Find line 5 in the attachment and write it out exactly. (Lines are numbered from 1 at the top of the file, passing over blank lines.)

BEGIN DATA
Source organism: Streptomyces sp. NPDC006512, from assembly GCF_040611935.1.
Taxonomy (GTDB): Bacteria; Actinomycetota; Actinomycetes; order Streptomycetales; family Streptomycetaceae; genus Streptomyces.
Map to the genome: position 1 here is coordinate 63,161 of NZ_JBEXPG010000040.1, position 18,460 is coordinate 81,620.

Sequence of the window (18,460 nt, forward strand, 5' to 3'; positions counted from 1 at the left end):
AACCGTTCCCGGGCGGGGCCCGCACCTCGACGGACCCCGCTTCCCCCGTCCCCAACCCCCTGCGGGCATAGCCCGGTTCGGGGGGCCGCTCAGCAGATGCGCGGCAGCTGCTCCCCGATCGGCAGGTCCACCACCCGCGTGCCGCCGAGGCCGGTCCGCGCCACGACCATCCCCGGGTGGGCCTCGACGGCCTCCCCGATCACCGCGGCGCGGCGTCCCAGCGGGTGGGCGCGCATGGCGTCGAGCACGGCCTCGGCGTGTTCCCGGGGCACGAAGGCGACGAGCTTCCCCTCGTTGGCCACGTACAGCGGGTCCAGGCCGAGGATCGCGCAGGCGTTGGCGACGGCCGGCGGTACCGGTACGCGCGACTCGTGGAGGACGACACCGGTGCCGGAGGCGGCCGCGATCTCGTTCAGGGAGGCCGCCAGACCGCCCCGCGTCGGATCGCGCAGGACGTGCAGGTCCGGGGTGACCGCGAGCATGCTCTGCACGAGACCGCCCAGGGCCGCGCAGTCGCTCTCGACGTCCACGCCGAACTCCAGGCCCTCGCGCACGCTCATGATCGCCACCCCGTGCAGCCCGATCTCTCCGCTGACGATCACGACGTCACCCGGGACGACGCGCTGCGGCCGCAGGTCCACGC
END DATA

AACCGTTCCCGGGCGGGGCCCGCACCTCGACGGACCCCGCTTCCCCCGTCCCCAACCCCCTGCGGGCATAGCCCGGTTCGGGGGGCCGCTCAGCAGATGCGCGGCAGCTGCTCCCCGATCGGCAGGTCCACCACCCGCGTGCCGCCGAGGCCGGTCCGCGCCACGACCATCCCCGGGTGGGCCTCGACGGCCTCCCCGATCACCGCGGCGCGGCGTCCCAGCGGGTGGGCGCGCATGGCGTCGAGCACGGCCTCGGCGTGTTCCCGGGGCACGAAGGCGACGAGCTTCCCCTCGTTGGCCACGTACAGCGGGTCCAGGCCGAGGATCGCGCAGGCGTTGGCGACGGCCGGCGGTACCGGTACGCGCGACTCGTGGAGGACGACACCGGTGCCGGAGGCGGCCGCGATCTCGTTCAGGGAGGCCGCCAGACCGCCCCGCGTCGGATCGCGCAGGACGTGCAGGTCCGGGGTGACCGCGAGCATGCTCTGCACGAGACCGCCCAGGGCCGCGCAGTCGCTCTCGACGTCCACGCCGAACTCCAGGCCCTCGCGCACGCTCATGATCGCCACCCCGTGCAGCCCGATCTCTCCGCTGACGATCACGACGTCACCCGGGACGACGCGCTGCGGCCGCAGGTCCACGC